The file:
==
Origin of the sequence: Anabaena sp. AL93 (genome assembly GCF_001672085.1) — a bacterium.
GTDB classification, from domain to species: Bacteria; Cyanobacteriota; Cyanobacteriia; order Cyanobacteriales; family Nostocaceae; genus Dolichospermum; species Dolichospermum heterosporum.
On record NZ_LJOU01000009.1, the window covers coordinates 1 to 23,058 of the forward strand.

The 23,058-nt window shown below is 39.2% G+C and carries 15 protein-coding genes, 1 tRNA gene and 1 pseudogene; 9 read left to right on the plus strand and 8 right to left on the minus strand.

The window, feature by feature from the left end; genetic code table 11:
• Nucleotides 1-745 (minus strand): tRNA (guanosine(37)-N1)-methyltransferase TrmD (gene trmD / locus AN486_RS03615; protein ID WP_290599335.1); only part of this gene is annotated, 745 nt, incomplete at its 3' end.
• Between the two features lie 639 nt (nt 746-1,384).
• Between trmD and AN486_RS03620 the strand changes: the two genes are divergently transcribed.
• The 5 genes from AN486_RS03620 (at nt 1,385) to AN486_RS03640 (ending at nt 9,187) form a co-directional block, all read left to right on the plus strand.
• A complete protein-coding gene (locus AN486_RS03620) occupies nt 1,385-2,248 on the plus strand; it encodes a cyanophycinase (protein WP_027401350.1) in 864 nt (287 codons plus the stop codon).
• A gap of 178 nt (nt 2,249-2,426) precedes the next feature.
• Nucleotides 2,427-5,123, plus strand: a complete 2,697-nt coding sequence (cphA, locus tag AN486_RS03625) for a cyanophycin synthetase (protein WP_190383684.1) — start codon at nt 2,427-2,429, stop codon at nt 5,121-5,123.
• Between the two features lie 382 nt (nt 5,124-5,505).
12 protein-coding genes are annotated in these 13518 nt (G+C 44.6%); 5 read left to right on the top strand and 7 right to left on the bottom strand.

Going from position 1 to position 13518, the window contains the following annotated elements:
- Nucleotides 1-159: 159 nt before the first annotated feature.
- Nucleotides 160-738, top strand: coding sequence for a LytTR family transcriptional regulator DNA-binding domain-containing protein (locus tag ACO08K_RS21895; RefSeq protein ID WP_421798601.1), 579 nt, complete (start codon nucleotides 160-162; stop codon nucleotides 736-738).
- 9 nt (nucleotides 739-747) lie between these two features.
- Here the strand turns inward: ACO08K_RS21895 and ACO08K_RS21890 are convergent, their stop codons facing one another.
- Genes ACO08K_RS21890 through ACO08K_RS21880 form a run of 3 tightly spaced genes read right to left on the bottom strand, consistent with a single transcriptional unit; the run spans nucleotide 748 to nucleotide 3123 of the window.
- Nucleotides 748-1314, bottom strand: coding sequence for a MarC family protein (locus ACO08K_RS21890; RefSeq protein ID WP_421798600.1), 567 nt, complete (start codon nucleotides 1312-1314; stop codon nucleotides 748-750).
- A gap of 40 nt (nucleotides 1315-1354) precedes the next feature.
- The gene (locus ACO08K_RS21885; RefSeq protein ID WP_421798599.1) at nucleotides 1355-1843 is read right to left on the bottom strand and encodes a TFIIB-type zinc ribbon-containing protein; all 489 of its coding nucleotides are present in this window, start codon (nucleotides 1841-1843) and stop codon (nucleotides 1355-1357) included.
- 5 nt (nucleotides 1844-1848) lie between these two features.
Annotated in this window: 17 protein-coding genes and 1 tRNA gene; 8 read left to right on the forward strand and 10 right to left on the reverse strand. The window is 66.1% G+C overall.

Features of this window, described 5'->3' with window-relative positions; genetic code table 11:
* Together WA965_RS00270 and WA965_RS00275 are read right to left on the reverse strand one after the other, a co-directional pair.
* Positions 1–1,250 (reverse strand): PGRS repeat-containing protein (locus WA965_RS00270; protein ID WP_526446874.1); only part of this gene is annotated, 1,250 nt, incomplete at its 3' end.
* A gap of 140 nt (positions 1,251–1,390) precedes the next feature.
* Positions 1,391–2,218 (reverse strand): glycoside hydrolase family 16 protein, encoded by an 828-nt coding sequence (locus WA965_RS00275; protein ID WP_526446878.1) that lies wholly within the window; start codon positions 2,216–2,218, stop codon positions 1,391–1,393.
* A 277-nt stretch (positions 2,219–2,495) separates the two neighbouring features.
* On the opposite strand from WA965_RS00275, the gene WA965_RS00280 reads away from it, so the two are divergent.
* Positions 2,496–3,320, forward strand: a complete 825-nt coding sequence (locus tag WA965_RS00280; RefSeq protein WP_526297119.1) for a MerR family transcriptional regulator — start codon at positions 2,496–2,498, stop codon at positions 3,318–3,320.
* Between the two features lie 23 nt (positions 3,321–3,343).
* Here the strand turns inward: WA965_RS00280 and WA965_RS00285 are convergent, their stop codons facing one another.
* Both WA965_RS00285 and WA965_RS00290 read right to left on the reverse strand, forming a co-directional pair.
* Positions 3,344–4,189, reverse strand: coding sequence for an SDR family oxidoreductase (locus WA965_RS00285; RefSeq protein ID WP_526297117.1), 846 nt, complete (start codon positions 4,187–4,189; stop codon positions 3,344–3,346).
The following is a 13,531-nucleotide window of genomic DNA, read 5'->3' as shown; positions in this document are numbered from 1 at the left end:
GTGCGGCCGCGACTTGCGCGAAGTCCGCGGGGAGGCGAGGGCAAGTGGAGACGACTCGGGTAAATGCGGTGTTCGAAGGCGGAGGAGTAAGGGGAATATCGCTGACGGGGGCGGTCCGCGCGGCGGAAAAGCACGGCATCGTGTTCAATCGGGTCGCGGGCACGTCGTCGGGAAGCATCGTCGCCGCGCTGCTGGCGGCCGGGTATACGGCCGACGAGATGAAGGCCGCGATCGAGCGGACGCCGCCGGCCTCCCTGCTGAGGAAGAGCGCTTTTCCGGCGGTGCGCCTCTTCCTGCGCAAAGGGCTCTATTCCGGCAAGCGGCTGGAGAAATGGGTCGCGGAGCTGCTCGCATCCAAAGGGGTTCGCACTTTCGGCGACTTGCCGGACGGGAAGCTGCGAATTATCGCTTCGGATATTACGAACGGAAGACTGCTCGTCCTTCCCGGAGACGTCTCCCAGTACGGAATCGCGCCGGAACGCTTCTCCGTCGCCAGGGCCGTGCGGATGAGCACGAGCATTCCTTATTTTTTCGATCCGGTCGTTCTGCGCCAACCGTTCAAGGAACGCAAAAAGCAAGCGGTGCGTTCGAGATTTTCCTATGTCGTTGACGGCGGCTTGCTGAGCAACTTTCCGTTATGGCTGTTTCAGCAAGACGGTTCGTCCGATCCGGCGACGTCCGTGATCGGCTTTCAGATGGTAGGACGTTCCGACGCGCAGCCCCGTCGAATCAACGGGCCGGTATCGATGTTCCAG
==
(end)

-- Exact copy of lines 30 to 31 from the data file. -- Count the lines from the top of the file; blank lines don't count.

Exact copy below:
* Positions 1,391–2,218 (reverse strand): glycoside hydrolase family 16 protein, encoded by an 828-nt coding sequence (locus WA965_RS00275; protein ID WP_526446878.1) that lies wholly within the window; start codon positions 2,216–2,218, stop codon positions 1,391–1,393.
* A 277-nt stretch (positions 2,219–2,495) separates the two neighbouring features.